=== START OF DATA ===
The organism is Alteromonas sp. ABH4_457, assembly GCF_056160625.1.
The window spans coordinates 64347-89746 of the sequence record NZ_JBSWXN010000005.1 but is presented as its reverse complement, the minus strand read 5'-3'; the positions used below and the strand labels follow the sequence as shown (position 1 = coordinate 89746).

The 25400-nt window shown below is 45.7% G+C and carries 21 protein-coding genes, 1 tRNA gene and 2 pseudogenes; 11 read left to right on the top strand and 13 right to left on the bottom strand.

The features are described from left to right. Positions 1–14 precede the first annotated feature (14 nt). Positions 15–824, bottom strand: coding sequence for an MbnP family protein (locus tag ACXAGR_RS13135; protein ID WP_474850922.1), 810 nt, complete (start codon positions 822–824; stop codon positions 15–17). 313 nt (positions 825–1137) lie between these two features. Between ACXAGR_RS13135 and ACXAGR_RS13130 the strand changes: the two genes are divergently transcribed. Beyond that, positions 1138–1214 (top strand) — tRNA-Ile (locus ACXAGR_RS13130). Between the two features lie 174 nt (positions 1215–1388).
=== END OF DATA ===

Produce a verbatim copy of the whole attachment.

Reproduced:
The organism is Alteromonas sp. ABH4_457, assembly GCF_056160625.1.
The window spans coordinates 64347-89746 of the sequence record NZ_JBSWXN010000005.1 but is presented as its reverse complement, the minus strand read 5'-3'; the positions used below and the strand labels follow the sequence as shown (position 1 = coordinate 89746).

The 25400-nt window shown below is 45.7% G+C and carries 21 protein-coding genes, 1 tRNA gene and 2 pseudogenes; 11 read left to right on the top strand and 13 right to left on the bottom strand.

The features are described from left to right. Positions 1–14 precede the first annotated feature (14 nt). Positions 15–824, bottom strand: coding sequence for an MbnP family protein (locus tag ACXAGR_RS13135; protein ID WP_474850922.1), 810 nt, complete (start codon positions 822–824; stop codon positions 15–17). 313 nt (positions 825–1137) lie between these two features. Between ACXAGR_RS13135 and ACXAGR_RS13130 the strand changes: the two genes are divergently transcribed. Beyond that, positions 1138–1214 (top strand) — tRNA-Ile (locus ACXAGR_RS13130). Between the two features lie 174 nt (positions 1215–1388).